46.  As soon as Colonel Monro received the report James had brought him, he sent to General Webb, who, with two thousand six hundred men, chiefly provincials, was at Fort Edward, fourteen miles away. On the 25th of July that general visited Fort William Henry, and, after remaining there four days, returned to Fort Edward, whence he wrote to the governor of New York, telling him the French were coming, and urging him to send forward the militia at once, saying that he was determined to march himself, with all his troops, to the fort. Instead of doing so, three days later he sent up a detachment of two hundred regulars under Lieutenant Colonel Young, and eight hundred Massachusetts men under Colonel Frye. This raised the force at Fort William Henry to two thousand two hundred men, and reduced that of Webb to sixteen hundred.

47.  Had Webb been a brave and determined man, he would have left a few hundred men, only, to hold Fort Edward, and marched with the rest to assist Monro, when, on the morning of the 3rd of August, he received a letter from him, saying that the French were in sight on the lake. But, as he was neither brave nor determined, he remained at Fort Edward, sending off message after message to New York, for help which could not possibly arrive in time.

48.  Already, the garrison of Fort William Henry had suffered one reverse.  Three hundred provincials, chiefly New Jersey men, under Colonel Parker, had been sent out to reconnoitre the French outposts. The scouts, under James Walsham, were of the party. They were to proceed in boats down the lake.

49.  "I don't like this business, no way, captain," Nat said, as the company took their place in the boats. "This ain't neither one thing or the other. If Monro wants to find out about the enemy, Jonathan and I kin do it. If he wants to fight the enemy, this lot ain't enough; besides, these New Jersey men know no more about the forest than so many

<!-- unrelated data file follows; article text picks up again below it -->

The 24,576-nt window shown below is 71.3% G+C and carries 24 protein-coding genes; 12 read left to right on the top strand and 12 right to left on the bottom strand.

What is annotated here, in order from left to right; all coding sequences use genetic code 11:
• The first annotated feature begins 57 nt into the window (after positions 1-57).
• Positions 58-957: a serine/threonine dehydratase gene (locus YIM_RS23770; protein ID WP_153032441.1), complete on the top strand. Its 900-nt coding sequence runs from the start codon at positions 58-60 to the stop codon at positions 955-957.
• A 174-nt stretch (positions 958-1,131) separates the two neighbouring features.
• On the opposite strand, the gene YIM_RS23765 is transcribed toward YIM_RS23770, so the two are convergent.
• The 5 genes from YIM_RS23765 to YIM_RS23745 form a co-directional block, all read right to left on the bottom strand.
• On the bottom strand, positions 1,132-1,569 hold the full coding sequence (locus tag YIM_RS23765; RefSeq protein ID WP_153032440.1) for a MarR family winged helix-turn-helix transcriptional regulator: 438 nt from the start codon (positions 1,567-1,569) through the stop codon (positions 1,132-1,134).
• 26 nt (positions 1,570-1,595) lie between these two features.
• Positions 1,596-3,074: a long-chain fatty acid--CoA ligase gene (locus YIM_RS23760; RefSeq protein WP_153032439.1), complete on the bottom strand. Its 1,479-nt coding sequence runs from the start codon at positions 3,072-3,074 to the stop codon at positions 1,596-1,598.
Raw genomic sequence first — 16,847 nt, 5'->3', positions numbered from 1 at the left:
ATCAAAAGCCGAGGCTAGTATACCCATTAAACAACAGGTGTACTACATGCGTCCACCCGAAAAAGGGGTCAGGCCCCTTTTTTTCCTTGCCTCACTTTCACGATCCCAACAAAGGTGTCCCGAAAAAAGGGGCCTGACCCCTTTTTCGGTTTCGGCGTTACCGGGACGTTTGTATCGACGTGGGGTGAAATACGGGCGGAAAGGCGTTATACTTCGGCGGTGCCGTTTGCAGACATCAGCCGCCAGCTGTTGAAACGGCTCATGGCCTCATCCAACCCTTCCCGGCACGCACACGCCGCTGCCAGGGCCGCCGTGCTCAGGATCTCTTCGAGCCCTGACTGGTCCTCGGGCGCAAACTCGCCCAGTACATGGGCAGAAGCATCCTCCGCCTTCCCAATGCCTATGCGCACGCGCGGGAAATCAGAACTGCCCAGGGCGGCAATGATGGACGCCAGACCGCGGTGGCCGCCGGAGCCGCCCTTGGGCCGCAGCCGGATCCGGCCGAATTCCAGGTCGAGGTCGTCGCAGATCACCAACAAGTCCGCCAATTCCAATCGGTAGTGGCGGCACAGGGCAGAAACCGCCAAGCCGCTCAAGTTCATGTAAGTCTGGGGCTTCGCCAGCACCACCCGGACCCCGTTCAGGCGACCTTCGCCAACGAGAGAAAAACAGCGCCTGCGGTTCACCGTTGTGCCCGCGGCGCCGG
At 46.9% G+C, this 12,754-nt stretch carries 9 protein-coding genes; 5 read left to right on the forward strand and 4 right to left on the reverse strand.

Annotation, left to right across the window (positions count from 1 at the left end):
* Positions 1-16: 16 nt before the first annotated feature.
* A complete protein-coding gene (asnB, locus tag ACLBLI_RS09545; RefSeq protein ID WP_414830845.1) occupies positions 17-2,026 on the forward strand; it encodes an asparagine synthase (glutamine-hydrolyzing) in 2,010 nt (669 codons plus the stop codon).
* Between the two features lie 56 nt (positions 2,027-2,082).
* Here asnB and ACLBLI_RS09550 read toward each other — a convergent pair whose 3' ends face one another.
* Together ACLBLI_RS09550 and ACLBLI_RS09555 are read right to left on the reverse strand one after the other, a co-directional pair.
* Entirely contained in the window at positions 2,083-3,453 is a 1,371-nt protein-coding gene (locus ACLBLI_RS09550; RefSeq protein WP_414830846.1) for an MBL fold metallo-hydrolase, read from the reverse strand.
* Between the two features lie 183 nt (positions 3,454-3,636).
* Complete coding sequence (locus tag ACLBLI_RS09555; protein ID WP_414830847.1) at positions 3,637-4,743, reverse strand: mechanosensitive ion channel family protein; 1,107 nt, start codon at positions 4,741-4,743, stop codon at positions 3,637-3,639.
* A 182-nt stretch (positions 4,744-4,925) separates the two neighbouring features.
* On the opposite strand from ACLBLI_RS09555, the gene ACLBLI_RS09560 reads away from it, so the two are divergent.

children. You mark my words, this is going to be a bad business. Why, they can see all these boats halfway down the lake, and, with all these redskins about, they will ambush us as soon as we try to land.

50.  "Look here, captain; you know that I ain't no coward. I don't think no one can say that of me. I am ready to fight when there is a chance of fighting, but I don't see no good in getting myself killed off, when there ain't no good in it. So what I says is this: don't you be in a hurry, captain, with these boats of ours."

51.  "But I must obey orders, Nat," James said, smiling.

52.  "Yes, you must obey orders, captain, no doubt. But there's two ways of obeying orders. The one is to rush in front, and to do a little more than you are told. The other is to take things quiet, and just do what you are told, and no more. Now, my advice is, on this here expedition you go on the last plan. If you are ordered to land first, why land
first it must be. If you don't get orders to land first, just let them as is in a hurry land afore you. I ain't been teaching all these lads to know something about the woods, for the last six months, jest to see them killed off like flies, because a blundering wrong-headed colonel sends them out with two hundred and fifty plowmen, for the redskins